Church leaders urged to exercise restraint in their opposition to anti-sodomy laws

by staff writer

BRIDGETOWN, Barbados, Nov 15, CMC – The organisers of the Intimate Conviction Conference series are urging Caribbean church leaders to exercise restraint, even if they express their opposition to ending laws that criminalize consensual same-sex intimacy.

In a statement which was also signed by Jamaican attorney Maurice Tomlinson, a leading gay rights and HIV activist in the Caribbean, the organisers said they were inviting the Church leaders in response to heightened rhetoric by some Caribbean churches opposed to cases challenging anti-sodomy laws.

Maurice Tomlinson (File Photo)

“As organizers of the Intimate Conviction conference series, we note with alarm the heightened and sometimes hostile anti-LGBT rhetoric that is being generated by some religious leaders across the Caribbean, which is in response to current and impending challenges to regional anti-sodomy laws.

“As people of faith, we believe that Christians should show the world how to respectfully disagree.  We are therefore troubled that some of the language being used by clerics who oppose decriminalization will incite violence against LGBT people,” the statement noted.

It said that “as such, we are urging all Caribbean bishops, pastors, and priests to exercise restraint, even if they express their opposition to ending laws that criminalize consensual same-sex intimacy.

“In addition, we would like to invite persons, on whatever side of this debate, to join us for the next Intimate Conviction conference from April 24-26, 2020 in Barbados”.

The organisers said that this global dialogue will continue to examine the role of churches in anti-sodomy laws that started with the first conference in Jamaica in 2017.

They said that any Christian leader from any denomination who wishes to make a presentation at this conference, should contact Tomlinson, who is the coordinator of the conference by November 22.

“We have a limited budget and can pay for some presenters to join us from outside of Barbados. So, we welcome robust and respectful regional deliberations on this matter,” the organisers added.

“As Caribbean Christians, we pray that this public dialogue will help our region to achieve greater harmony and understanding and in the meantime, we urge careful and critical discussions of this very topical issue by all stakeholders.”

Leave a Reply

Please Support The Montserrat Reporter

This is bottom line for us! Unless we receive your support, our effort will not be able to continue. Whatever and however you can, please support The Montserrat Reporter in whatever amount you can (and whatever frequency) – and it only takes a minute.
Thank you

TMR print pages

Flow Xmas Handset Offer-Prepaid ZTE LITE 7-day

Know about your Land Transactions

Newsletter

Archives

Bank of Montserrat – Scholarship Offer

FLOW - Back to School

https://www.themontserratreporter.com/mni-back-to-school/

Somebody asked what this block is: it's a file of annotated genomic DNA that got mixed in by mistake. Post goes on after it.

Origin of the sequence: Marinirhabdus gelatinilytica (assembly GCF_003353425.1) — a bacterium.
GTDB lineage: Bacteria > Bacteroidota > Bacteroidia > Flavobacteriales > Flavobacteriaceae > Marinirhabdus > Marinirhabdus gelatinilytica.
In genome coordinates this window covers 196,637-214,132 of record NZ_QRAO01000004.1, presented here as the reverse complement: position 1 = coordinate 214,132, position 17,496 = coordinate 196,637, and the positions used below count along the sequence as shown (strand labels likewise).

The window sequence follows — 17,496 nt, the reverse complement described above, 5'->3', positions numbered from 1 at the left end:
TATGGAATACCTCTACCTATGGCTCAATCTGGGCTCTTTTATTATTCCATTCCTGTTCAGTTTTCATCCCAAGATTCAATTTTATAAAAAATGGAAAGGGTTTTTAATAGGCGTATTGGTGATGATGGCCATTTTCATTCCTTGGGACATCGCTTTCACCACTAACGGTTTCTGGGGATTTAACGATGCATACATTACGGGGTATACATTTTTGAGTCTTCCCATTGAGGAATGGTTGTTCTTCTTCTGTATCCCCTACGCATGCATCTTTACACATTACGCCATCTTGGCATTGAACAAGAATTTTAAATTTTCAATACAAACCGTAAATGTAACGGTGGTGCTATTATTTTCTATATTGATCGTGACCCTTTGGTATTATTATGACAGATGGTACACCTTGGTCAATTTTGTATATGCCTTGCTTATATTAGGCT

https://indd.adobe.com/embed/2b4deb22-cf03-4509-9bbd-938c7e8ecc7d

by staff writer

BRIDGETOWN, Barbados, Nov 15, CMC – The organisers of the Intimate Conviction Conference series are urging Caribbean church leaders to exercise restraint, even if they express their opposition to ending laws that criminalize consensual same-sex intimacy.

In a statement which was also signed by Jamaican attorney Maurice Tomlinson, a leading gay rights and HIV activist in the Caribbean, the organisers said they were inviting the Church leaders in response to heightened rhetoric by some Caribbean churches opposed to cases challenging anti-sodomy laws.

Insert Ads Here
Maurice Tomlinson (File Photo)

“As organizers of the Intimate Conviction conference series, we note with alarm the heightened and sometimes hostile anti-LGBT rhetoric that is being generated by some religious leaders across the Caribbean, which is in response to current and impending challenges to regional anti-sodomy laws.

“As people of faith, we believe that Christians should show the world how to respectfully disagree.  We are therefore troubled that some of the language being used by clerics who oppose decriminalization will incite violence against LGBT people,” the statement noted.

It said that “as such, we are urging all Caribbean bishops, pastors, and priests to exercise restraint, even if they express their opposition to ending laws that criminalize consensual same-sex intimacy.

“In addition, we would like to invite persons, on whatever side of this debate, to join us for the next Intimate Conviction conference from April 24-26, 2020 in Barbados”.

The organisers said that this global dialogue will continue to examine the role of churches in anti-sodomy laws that started with the first conference in Jamaica in 2017.

They said that any Christian leader from any denomination who wishes to make a presentation at this conference, should contact Tomlinson, who is the coordinator of the conference by November 22.

“We have a limited budget and can pay for some presenters to join us from outside of Barbados. So, we welcome robust and respectful regional deliberations on this matter,” the organisers added.

“As Caribbean Christians, we pray that this public dialogue will help our region to achieve greater harmony and understanding and in the meantime, we urge careful and critical discussions of this very topical issue by all stakeholders.”